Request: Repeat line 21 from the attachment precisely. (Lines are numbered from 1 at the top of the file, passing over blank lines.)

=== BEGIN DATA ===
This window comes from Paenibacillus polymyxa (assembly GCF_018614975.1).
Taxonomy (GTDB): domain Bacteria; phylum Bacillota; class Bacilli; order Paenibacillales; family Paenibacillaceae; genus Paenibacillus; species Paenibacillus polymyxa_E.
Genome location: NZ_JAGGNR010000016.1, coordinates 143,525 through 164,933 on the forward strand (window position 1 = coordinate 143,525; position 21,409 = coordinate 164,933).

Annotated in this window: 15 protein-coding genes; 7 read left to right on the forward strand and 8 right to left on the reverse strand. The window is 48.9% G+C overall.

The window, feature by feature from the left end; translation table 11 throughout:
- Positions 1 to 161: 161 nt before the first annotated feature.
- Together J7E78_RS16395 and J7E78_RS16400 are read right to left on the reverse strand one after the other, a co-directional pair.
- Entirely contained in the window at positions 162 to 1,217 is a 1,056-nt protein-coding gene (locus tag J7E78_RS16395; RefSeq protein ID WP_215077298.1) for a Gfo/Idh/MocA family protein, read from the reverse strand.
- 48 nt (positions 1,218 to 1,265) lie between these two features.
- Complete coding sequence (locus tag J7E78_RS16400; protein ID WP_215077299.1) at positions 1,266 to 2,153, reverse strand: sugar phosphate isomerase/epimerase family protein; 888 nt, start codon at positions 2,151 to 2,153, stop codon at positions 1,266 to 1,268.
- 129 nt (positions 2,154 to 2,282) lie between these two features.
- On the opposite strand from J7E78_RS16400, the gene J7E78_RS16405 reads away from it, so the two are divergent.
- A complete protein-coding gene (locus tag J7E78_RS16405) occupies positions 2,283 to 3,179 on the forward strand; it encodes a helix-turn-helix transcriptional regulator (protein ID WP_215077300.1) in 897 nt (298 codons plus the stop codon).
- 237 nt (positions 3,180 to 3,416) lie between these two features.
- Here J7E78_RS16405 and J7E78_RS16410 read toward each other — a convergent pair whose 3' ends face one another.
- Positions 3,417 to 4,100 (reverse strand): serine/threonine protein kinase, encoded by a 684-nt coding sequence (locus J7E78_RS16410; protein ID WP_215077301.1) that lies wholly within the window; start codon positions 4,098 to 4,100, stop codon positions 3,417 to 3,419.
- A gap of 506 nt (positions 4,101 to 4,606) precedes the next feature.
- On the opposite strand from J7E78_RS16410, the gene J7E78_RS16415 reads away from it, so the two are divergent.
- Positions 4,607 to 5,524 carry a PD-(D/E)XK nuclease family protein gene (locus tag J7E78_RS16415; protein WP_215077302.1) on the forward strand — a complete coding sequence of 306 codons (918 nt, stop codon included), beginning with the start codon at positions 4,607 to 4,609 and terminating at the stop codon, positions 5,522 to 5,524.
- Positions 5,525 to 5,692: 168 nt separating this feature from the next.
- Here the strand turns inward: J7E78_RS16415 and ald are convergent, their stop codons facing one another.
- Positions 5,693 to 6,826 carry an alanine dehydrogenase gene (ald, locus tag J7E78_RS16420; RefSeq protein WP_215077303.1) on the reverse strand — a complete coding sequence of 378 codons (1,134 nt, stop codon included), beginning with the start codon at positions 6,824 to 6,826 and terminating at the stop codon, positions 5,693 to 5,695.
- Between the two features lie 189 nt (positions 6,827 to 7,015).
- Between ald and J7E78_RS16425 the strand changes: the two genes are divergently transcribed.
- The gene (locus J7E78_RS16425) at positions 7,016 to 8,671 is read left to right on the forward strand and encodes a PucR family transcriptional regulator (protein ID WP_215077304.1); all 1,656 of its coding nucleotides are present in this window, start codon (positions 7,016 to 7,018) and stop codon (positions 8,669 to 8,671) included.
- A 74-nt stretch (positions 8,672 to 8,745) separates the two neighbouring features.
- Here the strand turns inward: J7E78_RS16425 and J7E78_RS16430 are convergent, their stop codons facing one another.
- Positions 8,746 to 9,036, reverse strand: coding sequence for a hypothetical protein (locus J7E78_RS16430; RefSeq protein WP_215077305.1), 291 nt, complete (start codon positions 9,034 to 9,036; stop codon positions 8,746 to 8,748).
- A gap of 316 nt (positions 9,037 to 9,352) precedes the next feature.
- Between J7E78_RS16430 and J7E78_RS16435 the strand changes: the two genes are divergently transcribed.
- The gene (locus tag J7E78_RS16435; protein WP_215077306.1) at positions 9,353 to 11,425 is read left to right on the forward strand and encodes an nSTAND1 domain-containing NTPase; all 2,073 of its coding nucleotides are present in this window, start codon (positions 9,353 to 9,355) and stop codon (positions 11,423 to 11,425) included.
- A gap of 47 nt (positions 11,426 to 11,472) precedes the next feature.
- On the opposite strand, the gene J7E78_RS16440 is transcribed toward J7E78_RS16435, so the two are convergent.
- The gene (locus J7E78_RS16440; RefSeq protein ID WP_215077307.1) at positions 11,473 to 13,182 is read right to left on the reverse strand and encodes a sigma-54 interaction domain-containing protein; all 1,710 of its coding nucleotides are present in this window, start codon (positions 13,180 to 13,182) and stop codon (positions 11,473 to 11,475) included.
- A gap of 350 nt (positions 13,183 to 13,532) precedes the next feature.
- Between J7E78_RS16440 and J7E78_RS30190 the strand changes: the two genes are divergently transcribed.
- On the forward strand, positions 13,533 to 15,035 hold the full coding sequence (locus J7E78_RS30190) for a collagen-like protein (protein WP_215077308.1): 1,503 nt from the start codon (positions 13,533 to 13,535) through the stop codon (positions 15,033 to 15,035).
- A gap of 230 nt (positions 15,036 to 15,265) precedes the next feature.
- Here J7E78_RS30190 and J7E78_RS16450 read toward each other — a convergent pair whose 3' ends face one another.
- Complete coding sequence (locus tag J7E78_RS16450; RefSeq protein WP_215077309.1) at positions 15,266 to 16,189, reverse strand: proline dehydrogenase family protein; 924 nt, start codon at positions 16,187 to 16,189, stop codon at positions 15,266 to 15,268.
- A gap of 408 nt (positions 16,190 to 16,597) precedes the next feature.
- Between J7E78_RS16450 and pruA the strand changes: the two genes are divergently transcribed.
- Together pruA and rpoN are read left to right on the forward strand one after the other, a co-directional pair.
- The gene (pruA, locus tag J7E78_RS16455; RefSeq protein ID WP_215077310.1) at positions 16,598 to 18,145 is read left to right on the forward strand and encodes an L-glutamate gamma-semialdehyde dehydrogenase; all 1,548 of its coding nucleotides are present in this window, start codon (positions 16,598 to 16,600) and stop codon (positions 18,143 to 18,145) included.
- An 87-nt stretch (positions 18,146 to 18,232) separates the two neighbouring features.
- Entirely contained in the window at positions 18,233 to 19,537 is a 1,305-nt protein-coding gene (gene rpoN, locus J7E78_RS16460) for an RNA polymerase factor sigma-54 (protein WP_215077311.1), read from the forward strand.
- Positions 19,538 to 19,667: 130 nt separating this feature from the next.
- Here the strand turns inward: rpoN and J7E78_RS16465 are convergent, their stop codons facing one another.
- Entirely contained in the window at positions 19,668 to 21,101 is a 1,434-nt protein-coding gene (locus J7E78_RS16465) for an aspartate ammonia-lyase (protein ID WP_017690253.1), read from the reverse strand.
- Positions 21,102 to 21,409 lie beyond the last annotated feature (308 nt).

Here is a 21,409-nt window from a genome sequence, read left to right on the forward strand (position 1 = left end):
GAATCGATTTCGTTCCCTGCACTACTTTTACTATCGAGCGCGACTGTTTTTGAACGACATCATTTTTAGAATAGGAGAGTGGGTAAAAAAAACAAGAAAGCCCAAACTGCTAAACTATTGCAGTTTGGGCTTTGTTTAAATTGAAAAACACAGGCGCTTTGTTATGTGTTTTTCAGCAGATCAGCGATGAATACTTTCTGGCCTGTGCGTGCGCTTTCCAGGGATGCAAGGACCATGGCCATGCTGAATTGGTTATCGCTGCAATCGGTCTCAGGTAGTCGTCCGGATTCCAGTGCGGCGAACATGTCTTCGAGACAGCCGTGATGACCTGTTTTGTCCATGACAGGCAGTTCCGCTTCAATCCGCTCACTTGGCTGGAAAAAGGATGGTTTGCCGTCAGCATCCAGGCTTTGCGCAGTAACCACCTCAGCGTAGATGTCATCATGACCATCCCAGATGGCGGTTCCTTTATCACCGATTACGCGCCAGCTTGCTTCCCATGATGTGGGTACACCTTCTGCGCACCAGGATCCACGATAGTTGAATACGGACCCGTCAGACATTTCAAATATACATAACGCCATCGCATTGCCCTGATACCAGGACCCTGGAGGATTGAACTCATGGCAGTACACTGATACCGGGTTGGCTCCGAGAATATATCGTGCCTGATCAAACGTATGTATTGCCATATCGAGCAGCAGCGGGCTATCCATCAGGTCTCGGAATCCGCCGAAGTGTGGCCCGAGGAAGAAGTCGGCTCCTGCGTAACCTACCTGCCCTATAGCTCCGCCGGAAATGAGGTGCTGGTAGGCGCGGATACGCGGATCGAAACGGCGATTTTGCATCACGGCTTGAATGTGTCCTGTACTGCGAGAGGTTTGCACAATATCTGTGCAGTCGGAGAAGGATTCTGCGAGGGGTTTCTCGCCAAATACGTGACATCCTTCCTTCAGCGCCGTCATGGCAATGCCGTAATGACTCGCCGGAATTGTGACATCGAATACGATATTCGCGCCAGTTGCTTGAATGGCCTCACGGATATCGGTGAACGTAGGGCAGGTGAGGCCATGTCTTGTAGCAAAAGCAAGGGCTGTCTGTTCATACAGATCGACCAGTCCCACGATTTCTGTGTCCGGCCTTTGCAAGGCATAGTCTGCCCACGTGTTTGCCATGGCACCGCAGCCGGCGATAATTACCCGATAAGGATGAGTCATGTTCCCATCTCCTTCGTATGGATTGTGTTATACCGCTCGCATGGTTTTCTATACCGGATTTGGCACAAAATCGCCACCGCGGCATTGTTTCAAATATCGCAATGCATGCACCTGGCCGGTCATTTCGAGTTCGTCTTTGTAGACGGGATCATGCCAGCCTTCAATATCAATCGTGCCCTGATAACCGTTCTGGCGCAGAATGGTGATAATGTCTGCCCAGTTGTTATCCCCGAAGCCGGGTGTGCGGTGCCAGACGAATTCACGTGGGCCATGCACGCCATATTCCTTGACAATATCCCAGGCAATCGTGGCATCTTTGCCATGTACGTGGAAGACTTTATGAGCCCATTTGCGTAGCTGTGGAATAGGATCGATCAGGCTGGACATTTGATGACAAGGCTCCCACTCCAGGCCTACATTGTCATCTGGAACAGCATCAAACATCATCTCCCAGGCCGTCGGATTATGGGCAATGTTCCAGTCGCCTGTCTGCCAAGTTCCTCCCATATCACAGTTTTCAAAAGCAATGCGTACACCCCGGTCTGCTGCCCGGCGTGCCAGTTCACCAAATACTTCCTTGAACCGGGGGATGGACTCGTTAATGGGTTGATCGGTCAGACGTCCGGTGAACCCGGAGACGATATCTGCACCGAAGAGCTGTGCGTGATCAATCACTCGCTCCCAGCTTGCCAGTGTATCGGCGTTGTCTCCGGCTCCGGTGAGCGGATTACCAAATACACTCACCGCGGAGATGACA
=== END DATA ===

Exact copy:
- Here the strand turns inward: J7E78_RS16415 and ald are convergent, their stop codons facing one another.